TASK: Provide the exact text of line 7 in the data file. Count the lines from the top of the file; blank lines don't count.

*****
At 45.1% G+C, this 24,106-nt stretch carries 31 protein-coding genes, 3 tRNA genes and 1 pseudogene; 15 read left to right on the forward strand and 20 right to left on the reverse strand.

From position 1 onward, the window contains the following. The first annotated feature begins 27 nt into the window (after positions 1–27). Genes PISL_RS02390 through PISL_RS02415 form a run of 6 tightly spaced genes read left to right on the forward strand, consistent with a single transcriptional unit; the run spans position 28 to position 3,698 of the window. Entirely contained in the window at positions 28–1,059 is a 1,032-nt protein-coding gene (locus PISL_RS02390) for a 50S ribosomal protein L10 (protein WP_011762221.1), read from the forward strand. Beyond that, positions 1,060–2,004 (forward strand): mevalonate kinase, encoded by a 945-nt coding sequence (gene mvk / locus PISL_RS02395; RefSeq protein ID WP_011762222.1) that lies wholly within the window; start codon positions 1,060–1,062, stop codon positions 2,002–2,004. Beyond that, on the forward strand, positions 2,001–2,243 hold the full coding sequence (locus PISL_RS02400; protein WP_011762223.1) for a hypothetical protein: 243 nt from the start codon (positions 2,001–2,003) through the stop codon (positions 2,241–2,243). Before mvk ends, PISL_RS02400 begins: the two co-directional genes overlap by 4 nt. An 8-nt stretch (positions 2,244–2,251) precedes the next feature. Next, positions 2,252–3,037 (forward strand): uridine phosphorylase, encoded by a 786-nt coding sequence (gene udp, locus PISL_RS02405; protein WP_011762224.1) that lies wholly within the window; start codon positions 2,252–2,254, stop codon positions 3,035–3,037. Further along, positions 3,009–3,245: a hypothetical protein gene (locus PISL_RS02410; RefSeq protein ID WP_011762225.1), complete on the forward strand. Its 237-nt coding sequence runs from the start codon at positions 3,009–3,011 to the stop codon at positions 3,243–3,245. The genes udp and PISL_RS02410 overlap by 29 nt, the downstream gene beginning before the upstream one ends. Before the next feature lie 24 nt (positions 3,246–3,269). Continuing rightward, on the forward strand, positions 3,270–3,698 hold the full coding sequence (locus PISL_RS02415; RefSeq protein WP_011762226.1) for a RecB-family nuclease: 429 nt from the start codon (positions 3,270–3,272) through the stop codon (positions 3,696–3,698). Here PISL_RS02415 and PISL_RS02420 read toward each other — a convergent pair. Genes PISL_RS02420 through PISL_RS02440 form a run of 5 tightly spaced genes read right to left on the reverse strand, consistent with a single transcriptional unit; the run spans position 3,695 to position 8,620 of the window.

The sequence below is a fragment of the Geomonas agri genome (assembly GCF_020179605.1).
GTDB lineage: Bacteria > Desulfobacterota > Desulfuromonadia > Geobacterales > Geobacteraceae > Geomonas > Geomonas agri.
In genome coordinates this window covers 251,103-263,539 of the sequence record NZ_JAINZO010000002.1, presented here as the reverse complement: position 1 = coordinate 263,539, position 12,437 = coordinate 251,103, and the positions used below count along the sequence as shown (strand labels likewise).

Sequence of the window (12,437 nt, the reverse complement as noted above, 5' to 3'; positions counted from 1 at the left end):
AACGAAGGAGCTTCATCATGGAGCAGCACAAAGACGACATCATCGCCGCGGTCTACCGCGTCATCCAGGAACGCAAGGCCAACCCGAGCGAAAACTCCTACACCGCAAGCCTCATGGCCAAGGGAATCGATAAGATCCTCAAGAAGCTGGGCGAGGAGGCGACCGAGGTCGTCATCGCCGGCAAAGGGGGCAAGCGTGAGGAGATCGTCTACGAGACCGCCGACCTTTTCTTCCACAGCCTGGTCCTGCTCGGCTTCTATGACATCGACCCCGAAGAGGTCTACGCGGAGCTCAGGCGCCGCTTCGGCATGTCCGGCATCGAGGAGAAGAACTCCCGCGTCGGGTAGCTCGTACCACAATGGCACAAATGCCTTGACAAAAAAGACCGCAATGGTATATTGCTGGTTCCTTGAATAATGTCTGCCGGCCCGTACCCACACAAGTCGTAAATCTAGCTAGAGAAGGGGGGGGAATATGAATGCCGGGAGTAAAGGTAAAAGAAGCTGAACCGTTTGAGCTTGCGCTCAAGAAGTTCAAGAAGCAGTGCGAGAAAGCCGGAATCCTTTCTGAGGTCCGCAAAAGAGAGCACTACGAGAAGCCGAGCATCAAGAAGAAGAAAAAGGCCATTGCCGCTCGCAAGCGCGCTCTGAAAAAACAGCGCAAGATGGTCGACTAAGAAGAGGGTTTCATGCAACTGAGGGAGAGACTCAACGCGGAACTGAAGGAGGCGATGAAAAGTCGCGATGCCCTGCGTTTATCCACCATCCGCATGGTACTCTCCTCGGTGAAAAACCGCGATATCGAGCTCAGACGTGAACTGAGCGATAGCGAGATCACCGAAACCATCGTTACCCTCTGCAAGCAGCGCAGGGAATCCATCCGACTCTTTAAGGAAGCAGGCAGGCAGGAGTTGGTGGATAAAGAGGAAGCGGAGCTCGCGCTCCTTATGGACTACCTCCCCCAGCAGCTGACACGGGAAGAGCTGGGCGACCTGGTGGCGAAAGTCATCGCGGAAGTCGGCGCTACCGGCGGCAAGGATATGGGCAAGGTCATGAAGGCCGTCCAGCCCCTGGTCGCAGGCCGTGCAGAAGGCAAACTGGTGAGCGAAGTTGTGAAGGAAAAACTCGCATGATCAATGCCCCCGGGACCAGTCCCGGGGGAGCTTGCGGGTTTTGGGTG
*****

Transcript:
AACGAAGGAGCTTCATCATGGAGCAGCACAAAGACGACATCATCGCCGCGGTCTACCGCGTCATCCAGGAACGCAAGGCCAACCCGAGCGAAAACTCCTACACCGCAAGCCTCATGGCCAAGGGAATCGATAAGATCCTCAAGAAGCTGGGCGAGGAGGCGACCGAGGTCGTCATCGCCGGCAAAGGGGGCAAGCGTGAGGAGATCGTCTACGAGACCGCCGACCTTTTCTTCCACAGCCTGGTCCTGCTCGGCTTCTATGACATCGACCCCGAAGAGGTCTACGCGGAGCTCAGGCGCCGCTTCGGCATGTCCGGCATCGAGGAGAAGAACTCCCGCGTCGGGTAGCTCGTACCACAATGGCACAAATGCCTTGACAAAAAAGACCGCAATGGTATATTGCTGGTTCCTTGAATAATGTCTGCCGGCCCGTACCCACACAAGTCGTAAATCTAGCTAGAGAAGGGGGGGGAATATGAATGCCGGGAGTAAAGGTAAAAGAAGCTGAACCGTTTGAGCTTGCGCTCAAGAAGTTCAAGAAGCAGTGCGAGAAAGCCGGAATCCTTTCTGAGGTCCGCAAAAGAGAGCACTACGAGAAGCCGAGCATCAAGAAGAAGAAAAAGGCCATTGCCGCTCGCAAGCGCGCTCTGAAAAAACAGCGCAAGATGGTCGACTAAGAAGAGGGTTTCATGCAACTGAGGGAGAGACTCAACGCGGAACTGAAGGAGGCGATGAAAAGTCGCGATGCCCTGCGTTTATCCACCATCCGCATGGTACTCTCCTCGGTGAAAAACCGCGATATCGAGCTCAGACGTGAACTGAGCGATAGCGAGATCACCGAAACCATCGTTACCCTCTGCAAGCAGCGCAGGGAATCCATCCGACTCTTTAAGGAAGCAGGCAGGCAGGAGTTGGTGGATAAAGAGGAAGCGGAGCTCGCGCTCCTTATGGACTACCTCCCCCAGCAGCTGACACGGGAAGAGCTGGGCGACCTGGTGGCGAAAGTCATCGCGGAAGTCGGCGCTACCGGCGGCAAGGATATGGGCAAGGTCATGAAGGCCGTCCAGCCCCTGGTCGCAGGCCGTGCAGAAGGCAAACTGGTGAGCGAAGTTGTGAAGGAAAAACTCGCATGATCAATGCCCCCGGGACCAGTCCCGGGGGAGCTTGCGGGTTTTGGGTG